Trade is Aid?

Every now and then I question whether or not I make the right choice by not exercising my citizen duty to vote in elections. While I am not a fan of the Conservative Party, I certainly am not a fan of the Liberals or the NDP. I often wonder if I should be more pragmatic and subscribe to ‘strategic voting’ by supporting the party of least damage. It doesn’t take long until my position is reaffirmed. Today is one of those days where I am reminded why I never vote Conservative.

Recently, our Finance Minister Jim Flaherty announced that tariffs on more than 1,000 items imported from 72 countries will be increased in 2015. The move will transfer $1 billion dollars from the economy to the federal budget. Any sensible economist would know that the true damage to the economy due government inefficiencies and the nature of tariffs as a tax are surely greater than $1 billion dollars. It is expected that the import tax will raise prices by an average of three percent on popular products including electronics, clothing, shoes, and appliances.

The rationale for this is brutal. Canada maintains a preferential tariff regime which has not been updated since 1974. According to Flaherty, “It was meant to help developing countries. Countries like Hong Kong and Singapore, we were giving them preferential tariffs while their per capita GDP was higher than Canada’s”.  The idea is essentially that tariffs would not be applied on developing nations to the same extent as they are applied on developed nations. The government would altruistically not tax consumers on imports from these countries as a form of foreign aid. This thinking is based on the belief that trade is a zero sum game where allowing exchange with less developed economies means sending a portion of our economic pie away to foreign nations so they can grow. The extent of Flaherty’s anti-market bias is apparent when he argued, “we should not be subsidizing by a preferential tariffs, countries that are no longer in that category of being underdeveloped countries. This includes the BRIC (Brazil, Russia, India, China) countries and they’ve been removed from the list.” Apparently BRIC countries have been ripping us off by becoming more efficient at producing things Canadians want. Good thing the free market Conservative Party is here to save us from our own choices!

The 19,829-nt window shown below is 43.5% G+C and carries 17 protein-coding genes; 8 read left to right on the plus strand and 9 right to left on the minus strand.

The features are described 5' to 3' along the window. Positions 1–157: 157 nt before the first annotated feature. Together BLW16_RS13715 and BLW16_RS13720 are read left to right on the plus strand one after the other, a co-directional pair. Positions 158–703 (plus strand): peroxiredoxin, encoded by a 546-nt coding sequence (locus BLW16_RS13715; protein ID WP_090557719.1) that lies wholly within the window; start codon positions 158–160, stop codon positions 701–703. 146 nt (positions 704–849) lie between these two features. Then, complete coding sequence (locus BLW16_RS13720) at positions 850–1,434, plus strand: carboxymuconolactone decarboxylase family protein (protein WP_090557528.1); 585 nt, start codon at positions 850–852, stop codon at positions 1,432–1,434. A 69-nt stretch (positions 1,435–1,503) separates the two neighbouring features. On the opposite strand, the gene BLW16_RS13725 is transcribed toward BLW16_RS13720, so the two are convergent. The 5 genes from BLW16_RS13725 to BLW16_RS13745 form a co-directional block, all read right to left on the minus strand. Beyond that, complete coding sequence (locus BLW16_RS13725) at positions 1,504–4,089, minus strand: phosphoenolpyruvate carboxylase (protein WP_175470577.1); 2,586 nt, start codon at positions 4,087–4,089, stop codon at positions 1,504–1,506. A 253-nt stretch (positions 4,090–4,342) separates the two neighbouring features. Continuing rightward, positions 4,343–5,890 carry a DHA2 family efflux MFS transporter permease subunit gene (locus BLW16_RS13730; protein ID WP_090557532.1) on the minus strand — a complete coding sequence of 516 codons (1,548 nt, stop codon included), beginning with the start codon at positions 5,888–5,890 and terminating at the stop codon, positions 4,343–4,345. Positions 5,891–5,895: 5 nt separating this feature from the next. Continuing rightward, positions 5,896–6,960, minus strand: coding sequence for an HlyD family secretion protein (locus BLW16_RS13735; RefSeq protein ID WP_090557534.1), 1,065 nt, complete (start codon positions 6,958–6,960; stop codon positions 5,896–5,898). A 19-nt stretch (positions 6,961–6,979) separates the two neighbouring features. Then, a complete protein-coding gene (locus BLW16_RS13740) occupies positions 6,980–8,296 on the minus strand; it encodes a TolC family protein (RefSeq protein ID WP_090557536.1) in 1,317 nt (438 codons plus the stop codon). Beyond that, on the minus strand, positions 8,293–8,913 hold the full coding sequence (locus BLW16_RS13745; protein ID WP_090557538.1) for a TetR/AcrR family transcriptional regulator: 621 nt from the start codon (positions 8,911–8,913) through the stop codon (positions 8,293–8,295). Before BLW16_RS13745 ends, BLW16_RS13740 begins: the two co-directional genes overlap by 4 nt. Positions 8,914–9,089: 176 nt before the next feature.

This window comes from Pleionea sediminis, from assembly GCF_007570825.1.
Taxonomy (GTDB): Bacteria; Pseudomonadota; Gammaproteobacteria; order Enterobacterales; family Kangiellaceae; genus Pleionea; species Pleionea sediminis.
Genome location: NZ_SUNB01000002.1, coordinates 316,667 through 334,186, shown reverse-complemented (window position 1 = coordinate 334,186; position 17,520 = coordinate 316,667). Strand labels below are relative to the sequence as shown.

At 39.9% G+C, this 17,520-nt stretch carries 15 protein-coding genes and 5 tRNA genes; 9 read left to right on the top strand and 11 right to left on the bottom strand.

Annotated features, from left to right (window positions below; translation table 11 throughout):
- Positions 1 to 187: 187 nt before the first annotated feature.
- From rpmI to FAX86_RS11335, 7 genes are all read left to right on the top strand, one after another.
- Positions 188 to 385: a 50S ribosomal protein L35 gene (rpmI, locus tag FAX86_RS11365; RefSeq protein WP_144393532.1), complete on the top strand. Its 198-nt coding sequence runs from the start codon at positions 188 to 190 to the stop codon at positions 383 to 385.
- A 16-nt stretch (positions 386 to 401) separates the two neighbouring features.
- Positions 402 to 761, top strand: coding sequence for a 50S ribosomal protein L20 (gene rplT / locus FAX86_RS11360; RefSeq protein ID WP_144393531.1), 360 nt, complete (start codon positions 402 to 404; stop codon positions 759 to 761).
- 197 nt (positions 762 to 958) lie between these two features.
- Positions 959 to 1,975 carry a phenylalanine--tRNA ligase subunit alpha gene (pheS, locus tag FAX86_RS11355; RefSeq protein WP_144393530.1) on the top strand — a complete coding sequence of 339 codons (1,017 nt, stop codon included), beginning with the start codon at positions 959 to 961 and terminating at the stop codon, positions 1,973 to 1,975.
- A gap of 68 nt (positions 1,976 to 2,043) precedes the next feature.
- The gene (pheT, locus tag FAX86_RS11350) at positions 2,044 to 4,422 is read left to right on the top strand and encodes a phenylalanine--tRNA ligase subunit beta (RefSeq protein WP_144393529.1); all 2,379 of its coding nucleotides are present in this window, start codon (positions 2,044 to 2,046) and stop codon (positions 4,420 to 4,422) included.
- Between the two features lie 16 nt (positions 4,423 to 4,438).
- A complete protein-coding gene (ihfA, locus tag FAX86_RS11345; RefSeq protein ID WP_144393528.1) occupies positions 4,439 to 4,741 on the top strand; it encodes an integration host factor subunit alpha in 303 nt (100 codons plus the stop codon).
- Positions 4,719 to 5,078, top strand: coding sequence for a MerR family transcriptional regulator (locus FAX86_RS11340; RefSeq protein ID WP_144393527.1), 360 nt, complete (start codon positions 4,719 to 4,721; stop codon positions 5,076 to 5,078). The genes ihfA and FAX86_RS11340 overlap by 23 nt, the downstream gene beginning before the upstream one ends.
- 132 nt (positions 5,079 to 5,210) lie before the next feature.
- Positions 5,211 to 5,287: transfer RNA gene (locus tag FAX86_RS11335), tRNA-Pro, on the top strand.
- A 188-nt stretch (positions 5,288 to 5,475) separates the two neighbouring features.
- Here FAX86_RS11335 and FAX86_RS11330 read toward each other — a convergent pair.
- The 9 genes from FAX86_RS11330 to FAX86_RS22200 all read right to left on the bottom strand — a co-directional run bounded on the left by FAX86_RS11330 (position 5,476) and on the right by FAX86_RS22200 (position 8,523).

Markets are a spontaneous self-ordering system with voluntary exchange at its core. Voluntary exchange dictates that in order for a transaction to occur, both parties must see a personal benefit or else the transaction would not have occurred at all. Trade is not aid. Trade is a mutually beneficial two way street where both parties leave feeling better off. It does not matter whether we are trading with people poorer or richer than us, we are better off either way (and so are they). There is no such thing as a preferential tariff. Tariffs only block and distort preferences. They prevent individuals from engaging with one another in their most desired way and in doing so; they raise the cost of living on everybody. People now have to spend more for the same thing. While, it is understandable that it is unfair that imports from less developed nations face higher taxes than those from more developed nations, the solution is not to bring everybody down to the same high tax level. The small-government thing to do is to instead lower taxes for everybody. Our preferential tariff does not need to be updated. We don’t need to re-examine how to effectively implement a policy based on fallacious premises. We need to obliterate the policy all together.

-Ian CoKehyeng

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